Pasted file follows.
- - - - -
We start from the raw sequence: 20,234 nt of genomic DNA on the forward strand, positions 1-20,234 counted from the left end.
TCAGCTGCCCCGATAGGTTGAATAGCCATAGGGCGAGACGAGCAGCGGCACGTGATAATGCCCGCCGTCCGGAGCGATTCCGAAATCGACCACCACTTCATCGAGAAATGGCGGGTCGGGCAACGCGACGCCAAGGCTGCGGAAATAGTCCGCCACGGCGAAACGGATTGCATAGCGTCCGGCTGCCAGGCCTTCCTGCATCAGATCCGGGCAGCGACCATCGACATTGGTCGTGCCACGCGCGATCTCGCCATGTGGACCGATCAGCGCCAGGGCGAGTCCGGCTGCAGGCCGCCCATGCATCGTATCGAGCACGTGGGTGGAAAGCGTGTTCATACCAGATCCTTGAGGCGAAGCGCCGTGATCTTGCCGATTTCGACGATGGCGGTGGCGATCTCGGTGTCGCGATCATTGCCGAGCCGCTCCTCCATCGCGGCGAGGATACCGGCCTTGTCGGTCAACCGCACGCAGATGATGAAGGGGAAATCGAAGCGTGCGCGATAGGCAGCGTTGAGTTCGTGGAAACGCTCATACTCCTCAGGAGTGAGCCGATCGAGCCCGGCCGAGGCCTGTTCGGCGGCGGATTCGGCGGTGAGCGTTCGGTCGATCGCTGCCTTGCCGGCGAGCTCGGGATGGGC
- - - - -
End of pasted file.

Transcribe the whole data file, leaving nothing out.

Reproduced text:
We start from the raw sequence: 20,234 nt of genomic DNA on the forward strand, positions 1-20,234 counted from the left end.
TCAGCTGCCCCGATAGGTTGAATAGCCATAGGGCGAGACGAGCAGCGGCACGTGATAATGCCCGCCGTCCGGAGCGATTCCGAAATCGACCACCACTTCATCGAGAAATGGCGGGTCGGGCAACGCGACGCCAAGGCTGCGGAAATAGTCCGCCACGGCGAAACGGATTGCATAGCGTCCGGCTGCCAGGCCTTCCTGCATCAGATCCGGGCAGCGACCATCGACATTGGTCGTGCCACGCGCGATCTCGCCATGTGGACCGATCAGCGCCAGGGCGAGTCCGGCTGCAGGCCGCCCATGCATCGTATCGAGCACGTGGGTGGAAAGCGTGTTCATACCAGATCCTTGAGGCGAAGCGCCGTGATCTTGCCGATTTCGACGATGGCGGTGGCGATCTCGGTGTCGCGATCATTGCCGAGCCGCTCCTCCATCGCGGCGAGGATACCGGCCTTGTCGGTCAACCGCACGCAGATGATGAAGGGGAAATCGAAGCGTGCGCGATAGGCAGCGTTGAGTTCGTGGAAACGCTCATACTCCTCAGGAGTGAGCCGATCGAGCCCGGCCGAGGCCTGTTCGGCGGCGGATTCGGCGGTGAGCGTTCGGTCGATCGCTGCCTTGCCGGCGAGCTCGGGATGGGC